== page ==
40. Pardon is an act of grace, proceedings from the power entrusted with the execution of the laws, which exempts the individual on whom it is bestowed from the punishment which law inflicts for a crime he has committed. Every civilised society recognises and has therefore provided for the pardoning power to be exercised as an act of grace and humanity in appropriate cases. This power has been exercised in most of the States from time immemorial, and has always been regarded as a necessary attribute of sovereignty. It is also an act of justice, supported by a wise public policy. It cannot, however, be treated as a privilege. It is as much an official duty as any other act. It is vested in the Authority not for the benefit of the convict only, but for the welfare of the people; who may properly insist upon the performance of that duty by him if a pardon or parole is to be granted.
41. This Court in Mahender Singh (supra) has taken note of the provisions of Act 1894 and rules framed thereunder as well as the relevant paragraphs of Punjab Jail Manual. Section 59 (5) of Act 1894 enables the Government to frame rules for “award of marks and shortening of sentence”. Rules define prisoner including a person committed to prison in default of furnishing security to keep peace or be of good behaviour. Rules further provide for classification of prisoners according to the intensity and gravity of the offence. According to the classification of prisoners, Class 1 prisoners are those who had committed heinous organized crimes or specially dangerous criminals. Class 2 prisoners include dacoits or persons who commit heinous organized crimes. Class 3 prisoners are those who do not fall within Class 1 or Class 2. Rule 20 thereof provides that life convict being a Class 1 prisoner if earned such remission as entitles him to release, the Superintendent shall report accordingly to the Local Government with a view to the passing of orders under Section 401 Cr.P.C. Rule 21 provides that save as provided by Rule 20, when a prisoner has earned such remission as entitles him to release, the Superintendent shall release him. Instant case falls in Class 3, not being a case of organized crime or by professionals or hereditary or specially dangerous criminals.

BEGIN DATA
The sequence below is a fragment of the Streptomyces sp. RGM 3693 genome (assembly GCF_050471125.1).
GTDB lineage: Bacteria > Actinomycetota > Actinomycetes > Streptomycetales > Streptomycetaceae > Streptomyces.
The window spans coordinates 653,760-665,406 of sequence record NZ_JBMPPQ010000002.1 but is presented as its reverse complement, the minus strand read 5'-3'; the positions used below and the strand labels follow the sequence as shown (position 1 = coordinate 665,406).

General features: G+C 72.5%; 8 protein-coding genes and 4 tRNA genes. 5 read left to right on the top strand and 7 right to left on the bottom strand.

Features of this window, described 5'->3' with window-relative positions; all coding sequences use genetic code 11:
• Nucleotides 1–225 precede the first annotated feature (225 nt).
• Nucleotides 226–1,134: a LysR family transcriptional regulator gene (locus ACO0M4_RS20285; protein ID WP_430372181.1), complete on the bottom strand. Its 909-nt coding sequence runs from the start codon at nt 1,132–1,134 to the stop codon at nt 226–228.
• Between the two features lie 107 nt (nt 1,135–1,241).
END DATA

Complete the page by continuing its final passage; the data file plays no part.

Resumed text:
Undoubtedly, the aforesaid rules are applicable in Haryana in view of the State Re-organisation Act. These are statutory rules, not merely executive instructions. Therefore, a “lifer” has a right to get his case considered within the parameters laid down therein. It may not be out of place to mention here that while deciding the case in Sadhu Singh (supra), provisions of the aforesaid Act 1894 and Rules referred to hereinabove, had not been brought to the notice of this Court. More so, consistent past practice adopted by the State can furnish grounds for legitimate expectation (vide Official Liquidator v. Dayanand & Ors. (2008) 10 SCC 1).